Military RAF Frequencies VHF/UHF

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Re: Military RAF Frequencies VHF/UHF

Postby Chris P » Fri May 20, 2016 5:54 am

one website says open Tuesdays and Thursdays in May so it may be worth giving them a call on 01692 631485 during that time to find out the opening times in june ,it also says open 30th may ( bank holiday Monday). A visit is well worth the effort and for those interested in the hardware of more up to date radar there are some interesting masts on a couple of sites just to the north of the museum site at butchers common and barton turf and at the Remote Radar head on the coast road (B1159)between mundesley and trimingham where there is an RAF golfball radar dome and slightly further on towards towards trimington a NATS radar site . a visit to this site and a check on close call may reveal what frequencies are in use at Trimingham too
Regards Chris aka G8FFF nipper or tazmin88
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Re: Military RAF Frequencies VHF/UHF

Postby m0lsx » Fri May 20, 2016 8:06 am

Chris P wrote:and at the Remote Radar head on the coast road (B1159)between mundesley and trimingham where there is an RAF golfball radar dome and slightly further on towards towards trimington a NATS radar site . a visit to this site and a check on close call may reveal what frequencies are in use at Trimingham too


I thought I had posted this before..
I think the local recovery people will be able to answer that. I know I have pulled a few vehicles off the road there myself..
This story was reported extensively at the time..Back in 2006.
http://www.telegraph.co.uk/news/uknews/1511015/Drivers-blame-RAF-radar-as-dials-go-haywire.html

Image
Like something out of a sci-fi film, motorists are finding their lights flickering and engines cutting out as they drive along a Norfolk coast road.
Speedometers have zoomed to a reading of 150 mph, indicators have gone berserk and at least one driver had her car's entire electrical system knocked out.
Drivers around Trimingham are blaming a local RAF "golf ball" radar station and official complaints from residents to the MoD brought the promise of an investigation, but no admission of responsibility.
Kerrie Maydew, 39, of Mundesley, who passes the base on a school run every day, said her car's electrical system had been affected six times.
On one occasion mechanics found that her Nissan Almera's main fuse box had "fried" and presented her with a £300 bill. She said: "It only ever happens when I drive past the radar golf ball towards Cromer, so it must be what is causing it. We have lived here for five years but it has only been happening in the past couple of months."
Neil Crayford, 32, who runs a garage in Mundesley, said that since Christmas he had worked on about 30 cars with similar problems, including three last Friday.
"It is a mixture of lights and engines cutting out, along with dashboards going haywire," said Mr Crayford, whose own car suffered a headlight failure recently when he was driving close to the radar station.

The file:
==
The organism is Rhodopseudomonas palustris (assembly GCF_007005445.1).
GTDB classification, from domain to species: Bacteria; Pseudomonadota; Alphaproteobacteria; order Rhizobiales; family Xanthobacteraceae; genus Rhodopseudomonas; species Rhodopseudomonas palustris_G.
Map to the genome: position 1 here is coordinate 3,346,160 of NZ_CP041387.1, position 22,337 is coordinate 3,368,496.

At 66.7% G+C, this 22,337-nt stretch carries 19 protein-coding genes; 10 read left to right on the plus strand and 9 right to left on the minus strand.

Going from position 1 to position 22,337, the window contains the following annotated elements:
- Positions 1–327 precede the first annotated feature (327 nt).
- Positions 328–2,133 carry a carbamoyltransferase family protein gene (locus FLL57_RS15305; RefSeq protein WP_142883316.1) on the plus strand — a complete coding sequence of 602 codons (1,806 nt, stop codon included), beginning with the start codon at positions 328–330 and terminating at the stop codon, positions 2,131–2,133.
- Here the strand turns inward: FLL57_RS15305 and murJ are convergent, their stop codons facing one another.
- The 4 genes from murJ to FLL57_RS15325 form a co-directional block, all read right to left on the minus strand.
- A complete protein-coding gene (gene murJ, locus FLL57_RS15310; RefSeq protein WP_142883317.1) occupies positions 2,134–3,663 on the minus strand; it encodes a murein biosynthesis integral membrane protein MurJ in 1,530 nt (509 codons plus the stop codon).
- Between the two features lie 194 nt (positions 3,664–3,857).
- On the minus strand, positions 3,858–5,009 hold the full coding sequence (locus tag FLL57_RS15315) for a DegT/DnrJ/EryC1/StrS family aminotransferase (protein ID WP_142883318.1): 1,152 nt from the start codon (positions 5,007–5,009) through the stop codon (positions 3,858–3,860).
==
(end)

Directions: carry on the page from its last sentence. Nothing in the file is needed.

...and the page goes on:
He said that most cars had been repaired simply by disconnecting and reconnecting the battery to re-set the electronics. Mr Crayford, 32, himself a former RAF radar operator, added: "Something must have changed, either the frequency or output, for this to be happening. I lodged an official complaint with the MoD two weeks ago but incidents are still happening. We get about five a week and had three more on Friday. I have talked to people who live near the dome but it doesn't seem to affect their televisions or radios. It is just something in cars it appears to affect."
A private pilot, however, said last night that it was well known among fliers that you should not go too close to radar installations in case their transmissions interfered with electrical equipment.
The MoD said that an investigation was under way. But a spokesman added that there were other, private operators using the same frequency range as the Type 43 radar inside the dome and that there were "no guarantees that the Trimingham radar is the cause of the reported incidents".
Most car handbooks warned of possible malfunctions close to radar transmitters, the spokesman added.
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Re: Military RAF Frequencies VHF/UHF

Postby PalMal » Sat Nov 05, 2016 10:06 pm

Hi all,
I am in Newport Gwent area and not far from Caerwent. I have a lot of military (helicopters) flying directly over head low level (I am assuming into base at Caerwent though I thought it was now closed?) yet have never heard any communications. I have also added Bristol freqs and Brise Norton freqs from this list but I have yet to hear any military. Anyone offer any frequencies that may help me please. Thanks.
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Re: Military RAF Frequencies VHF/UHF

Postby Minus1 » Tue Nov 08, 2016 9:21 am

Military helicopters flying low level, and communicating air to air, may use all manner of weird VHF frequencies from 30 to 84 MHz.
Military VHF low bands:
29.7 - 47
50 - 68 (not exclusively military but hardly anyone else uses it)
72.8 - 74.8
75.2 - 76.7
78 - 79.975
83.5 - 84.975

Because they are low level, the range is very limited.
If you do catch them, you don't hear them often.
Try these:
38.55 & 46.8 MHz RAF Transport aircraft
51.4 MHz - heard some Chinooks on this some years ago.
I reserve the right to ignore people who have made no attempt to the read the manual, and expect others to do it for them.
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